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The Difference Between Banks and Credit Unions

 Monday, July 25    CCCU
Credit unions are member-owned financial institutions that have a not-for-profit structure. Banks are typically for-profit corporations that are owned by their investors. When you put money into a credit union, you're actually buying shares of that credit union, making you part owner. The fundamental differences between a credit union and a bank are price and service. Across the board, products and services at a credit union are a better value and the number of employees per member are always more favorable at a credit union versus a bank.  

From the outside, they look very similar. They both offer checking and savings accounts, financial products like CDs and specialized accounts, and the rest of the services we've come to expect. For your convenience we offer drive through teller windows at our Sandy branch or stop in at any of our locations, deposit your checks or withdraw money, and occasionally meet with personnel to discuss your financial needs. ATMs, debit and credit cards, loans and mortgages are all on the menu at most banks and credit unions. You give them your money, and they give it back. Right?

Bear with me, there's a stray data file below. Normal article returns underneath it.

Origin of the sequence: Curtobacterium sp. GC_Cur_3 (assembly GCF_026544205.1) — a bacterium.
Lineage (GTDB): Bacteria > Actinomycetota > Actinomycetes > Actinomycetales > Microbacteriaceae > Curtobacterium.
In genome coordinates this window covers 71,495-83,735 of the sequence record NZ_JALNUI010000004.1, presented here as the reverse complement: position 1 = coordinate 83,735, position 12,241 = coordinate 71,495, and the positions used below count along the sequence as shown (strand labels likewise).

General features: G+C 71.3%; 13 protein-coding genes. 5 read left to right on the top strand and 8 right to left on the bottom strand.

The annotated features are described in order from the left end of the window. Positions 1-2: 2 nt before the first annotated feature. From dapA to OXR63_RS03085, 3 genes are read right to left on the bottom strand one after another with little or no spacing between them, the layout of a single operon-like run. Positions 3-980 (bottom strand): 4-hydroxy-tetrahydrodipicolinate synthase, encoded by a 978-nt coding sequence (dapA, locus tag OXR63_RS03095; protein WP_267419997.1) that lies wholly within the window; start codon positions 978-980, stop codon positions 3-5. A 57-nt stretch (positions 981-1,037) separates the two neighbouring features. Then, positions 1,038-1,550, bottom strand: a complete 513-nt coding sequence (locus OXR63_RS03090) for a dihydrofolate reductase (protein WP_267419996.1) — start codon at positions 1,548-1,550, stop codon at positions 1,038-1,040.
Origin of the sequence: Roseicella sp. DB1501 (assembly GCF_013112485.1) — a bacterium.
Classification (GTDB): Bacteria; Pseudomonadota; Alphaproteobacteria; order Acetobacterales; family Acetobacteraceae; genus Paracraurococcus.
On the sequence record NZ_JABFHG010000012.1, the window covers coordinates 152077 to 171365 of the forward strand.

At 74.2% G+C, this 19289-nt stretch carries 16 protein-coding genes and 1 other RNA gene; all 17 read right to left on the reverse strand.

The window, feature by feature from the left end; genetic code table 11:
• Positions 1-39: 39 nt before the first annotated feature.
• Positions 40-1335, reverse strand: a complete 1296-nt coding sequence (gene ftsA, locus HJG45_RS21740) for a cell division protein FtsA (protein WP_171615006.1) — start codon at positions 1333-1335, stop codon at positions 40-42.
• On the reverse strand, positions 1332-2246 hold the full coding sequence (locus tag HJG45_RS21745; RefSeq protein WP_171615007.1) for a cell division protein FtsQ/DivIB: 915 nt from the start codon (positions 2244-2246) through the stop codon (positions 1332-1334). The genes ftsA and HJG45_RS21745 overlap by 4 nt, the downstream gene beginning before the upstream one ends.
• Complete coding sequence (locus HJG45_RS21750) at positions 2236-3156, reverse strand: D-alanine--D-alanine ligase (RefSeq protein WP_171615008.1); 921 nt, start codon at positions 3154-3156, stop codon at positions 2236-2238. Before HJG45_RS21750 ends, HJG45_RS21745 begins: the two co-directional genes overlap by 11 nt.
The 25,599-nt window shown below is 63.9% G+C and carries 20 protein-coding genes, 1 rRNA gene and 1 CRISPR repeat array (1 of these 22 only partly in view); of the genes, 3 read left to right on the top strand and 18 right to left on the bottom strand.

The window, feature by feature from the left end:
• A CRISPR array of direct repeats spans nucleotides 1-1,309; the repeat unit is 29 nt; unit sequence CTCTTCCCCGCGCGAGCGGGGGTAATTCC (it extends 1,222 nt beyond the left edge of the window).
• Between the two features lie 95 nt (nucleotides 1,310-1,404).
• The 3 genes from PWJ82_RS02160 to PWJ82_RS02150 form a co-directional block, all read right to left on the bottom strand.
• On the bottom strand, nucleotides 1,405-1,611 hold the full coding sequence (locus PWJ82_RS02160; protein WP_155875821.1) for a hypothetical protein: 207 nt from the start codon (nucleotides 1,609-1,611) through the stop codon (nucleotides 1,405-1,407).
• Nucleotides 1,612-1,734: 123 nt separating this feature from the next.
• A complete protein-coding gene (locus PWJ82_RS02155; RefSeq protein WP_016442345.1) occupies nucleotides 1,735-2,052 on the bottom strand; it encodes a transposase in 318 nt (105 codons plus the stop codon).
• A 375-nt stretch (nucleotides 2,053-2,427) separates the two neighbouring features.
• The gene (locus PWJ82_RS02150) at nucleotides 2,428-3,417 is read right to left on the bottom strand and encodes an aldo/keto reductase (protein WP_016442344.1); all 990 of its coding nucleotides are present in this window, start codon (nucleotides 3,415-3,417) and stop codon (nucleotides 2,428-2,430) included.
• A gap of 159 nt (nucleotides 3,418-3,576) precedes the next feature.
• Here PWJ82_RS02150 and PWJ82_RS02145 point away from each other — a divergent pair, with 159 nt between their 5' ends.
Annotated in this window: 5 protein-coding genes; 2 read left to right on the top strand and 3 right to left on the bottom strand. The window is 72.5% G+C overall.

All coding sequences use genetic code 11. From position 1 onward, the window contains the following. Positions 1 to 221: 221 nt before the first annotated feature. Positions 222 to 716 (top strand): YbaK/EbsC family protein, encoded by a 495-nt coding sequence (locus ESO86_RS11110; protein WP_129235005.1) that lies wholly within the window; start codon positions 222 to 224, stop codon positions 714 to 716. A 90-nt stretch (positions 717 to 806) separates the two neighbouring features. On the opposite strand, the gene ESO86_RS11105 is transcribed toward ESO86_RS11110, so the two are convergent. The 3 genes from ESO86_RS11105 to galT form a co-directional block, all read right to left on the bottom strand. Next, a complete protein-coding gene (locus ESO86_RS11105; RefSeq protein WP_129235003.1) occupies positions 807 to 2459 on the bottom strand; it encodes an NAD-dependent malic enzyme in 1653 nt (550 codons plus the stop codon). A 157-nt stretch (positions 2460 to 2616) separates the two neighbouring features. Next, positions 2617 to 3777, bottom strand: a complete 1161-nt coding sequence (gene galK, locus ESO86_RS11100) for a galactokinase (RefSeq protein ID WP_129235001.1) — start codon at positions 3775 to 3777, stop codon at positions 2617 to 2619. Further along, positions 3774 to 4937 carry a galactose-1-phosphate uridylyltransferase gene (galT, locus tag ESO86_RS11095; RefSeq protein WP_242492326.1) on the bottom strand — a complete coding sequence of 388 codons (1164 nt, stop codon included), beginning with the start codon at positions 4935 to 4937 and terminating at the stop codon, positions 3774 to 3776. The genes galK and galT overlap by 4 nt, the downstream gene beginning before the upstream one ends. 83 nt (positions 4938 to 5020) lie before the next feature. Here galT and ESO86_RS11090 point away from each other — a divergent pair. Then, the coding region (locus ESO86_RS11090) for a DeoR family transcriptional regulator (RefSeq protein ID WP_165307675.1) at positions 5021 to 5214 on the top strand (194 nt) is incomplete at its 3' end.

But under the surface, the two types of financial institutions couldn't be more different. You may have noticed how excited and involved credit union (CU) members tend to be with their institutions, or the reputation CUs have for being small, regional or community-oriented. If you are looking for a banking institution that you can trust with your money, a credit union will always have your best interests in mind. 
 


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